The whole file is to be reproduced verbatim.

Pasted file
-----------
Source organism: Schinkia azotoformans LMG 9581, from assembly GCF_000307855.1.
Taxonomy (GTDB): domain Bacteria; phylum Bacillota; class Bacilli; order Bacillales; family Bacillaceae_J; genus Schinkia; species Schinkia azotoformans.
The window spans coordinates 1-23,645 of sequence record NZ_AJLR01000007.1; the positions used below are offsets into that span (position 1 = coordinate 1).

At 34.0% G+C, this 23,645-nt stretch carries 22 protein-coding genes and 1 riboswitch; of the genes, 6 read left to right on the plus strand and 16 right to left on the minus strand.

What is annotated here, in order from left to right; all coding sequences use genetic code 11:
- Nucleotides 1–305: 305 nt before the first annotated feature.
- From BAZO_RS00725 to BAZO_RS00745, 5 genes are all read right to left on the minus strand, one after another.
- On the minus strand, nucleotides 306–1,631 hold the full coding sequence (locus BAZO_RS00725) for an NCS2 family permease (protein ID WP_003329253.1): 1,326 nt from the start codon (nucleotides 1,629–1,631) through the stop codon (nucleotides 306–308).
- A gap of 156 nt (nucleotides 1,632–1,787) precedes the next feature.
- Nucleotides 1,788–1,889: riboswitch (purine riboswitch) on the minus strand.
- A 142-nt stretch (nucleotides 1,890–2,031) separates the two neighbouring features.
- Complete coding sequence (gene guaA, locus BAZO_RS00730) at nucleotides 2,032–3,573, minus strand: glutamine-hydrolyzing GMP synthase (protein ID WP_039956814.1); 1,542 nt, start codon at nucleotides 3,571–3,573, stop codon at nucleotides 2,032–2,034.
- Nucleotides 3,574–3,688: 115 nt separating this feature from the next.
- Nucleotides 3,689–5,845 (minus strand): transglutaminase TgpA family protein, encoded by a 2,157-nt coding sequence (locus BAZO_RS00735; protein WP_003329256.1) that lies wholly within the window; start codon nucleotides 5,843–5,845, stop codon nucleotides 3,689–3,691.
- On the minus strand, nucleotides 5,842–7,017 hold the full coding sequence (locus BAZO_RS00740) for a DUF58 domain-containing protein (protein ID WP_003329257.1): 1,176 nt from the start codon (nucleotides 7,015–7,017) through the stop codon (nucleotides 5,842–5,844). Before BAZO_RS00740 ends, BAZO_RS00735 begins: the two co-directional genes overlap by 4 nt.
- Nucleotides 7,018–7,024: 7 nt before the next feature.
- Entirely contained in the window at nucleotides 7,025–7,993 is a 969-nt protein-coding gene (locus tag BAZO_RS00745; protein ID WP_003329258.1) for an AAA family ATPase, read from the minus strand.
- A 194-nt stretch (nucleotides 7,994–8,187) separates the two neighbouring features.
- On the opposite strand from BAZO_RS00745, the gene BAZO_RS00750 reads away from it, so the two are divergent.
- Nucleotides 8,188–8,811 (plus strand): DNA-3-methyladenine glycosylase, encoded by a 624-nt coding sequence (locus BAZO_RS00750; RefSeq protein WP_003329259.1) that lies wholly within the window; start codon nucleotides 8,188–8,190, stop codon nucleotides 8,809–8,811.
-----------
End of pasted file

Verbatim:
Source organism: Schinkia azotoformans LMG 9581, from assembly GCF_000307855.1.
Taxonomy (GTDB): domain Bacteria; phylum Bacillota; class Bacilli; order Bacillales; family Bacillaceae_J; genus Schinkia; species Schinkia azotoformans.
The window spans coordinates 1-23,645 of sequence record NZ_AJLR01000007.1; the positions used below are offsets into that span (position 1 = coordinate 1).

At 34.0% G+C, this 23,645-nt stretch carries 22 protein-coding genes and 1 riboswitch; of the genes, 6 read left to right on the plus strand and 16 right to left on the minus strand.

What is annotated here, in order from left to right; all coding sequences use genetic code 11:
- Nucleotides 1–305: 305 nt before the first annotated feature.
- From BAZO_RS00725 to BAZO_RS00745, 5 genes are all read right to left on the minus strand, one after another.
- On the minus strand, nucleotides 306–1,631 hold the full coding sequence (locus BAZO_RS00725) for an NCS2 family permease (protein ID WP_003329253.1): 1,326 nt from the start codon (nucleotides 1,629–1,631) through the stop codon (nucleotides 306–308).
- A gap of 156 nt (nucleotides 1,632–1,787) precedes the next feature.
- Nucleotides 1,788–1,889: riboswitch (purine riboswitch) on the minus strand.
- A 142-nt stretch (nucleotides 1,890–2,031) separates the two neighbouring features.
- Complete coding sequence (gene guaA, locus BAZO_RS00730) at nucleotides 2,032–3,573, minus strand: glutamine-hydrolyzing GMP synthase (protein ID WP_039956814.1); 1,542 nt, start codon at nucleotides 3,571–3,573, stop codon at nucleotides 2,032–2,034.
- Nucleotides 3,574–3,688: 115 nt separating this feature from the next.
- Nucleotides 3,689–5,845 (minus strand): transglutaminase TgpA family protein, encoded by a 2,157-nt coding sequence (locus BAZO_RS00735; protein WP_003329256.1) that lies wholly within the window; start codon nucleotides 5,843–5,845, stop codon nucleotides 3,689–3,691.
- On the minus strand, nucleotides 5,842–7,017 hold the full coding sequence (locus BAZO_RS00740) for a DUF58 domain-containing protein (protein ID WP_003329257.1): 1,176 nt from the start codon (nucleotides 7,015–7,017) through the stop codon (nucleotides 5,842–5,844). Before BAZO_RS00740 ends, BAZO_RS00735 begins: the two co-directional genes overlap by 4 nt.
- Nucleotides 7,018–7,024: 7 nt before the next feature.
- Entirely contained in the window at nucleotides 7,025–7,993 is a 969-nt protein-coding gene (locus tag BAZO_RS00745; protein ID WP_003329258.1) for an AAA family ATPase, read from the minus strand.
- A 194-nt stretch (nucleotides 7,994–8,187) separates the two neighbouring features.
- On the opposite strand from BAZO_RS00745, the gene BAZO_RS00750 reads away from it, so the two are divergent.
- Nucleotides 8,188–8,811 (plus strand): DNA-3-methyladenine glycosylase, encoded by a 624-nt coding sequence (locus BAZO_RS00750; RefSeq protein WP_003329259.1) that lies wholly within the window; start codon nucleotides 8,188–8,190, stop codon nucleotides 8,809–8,811.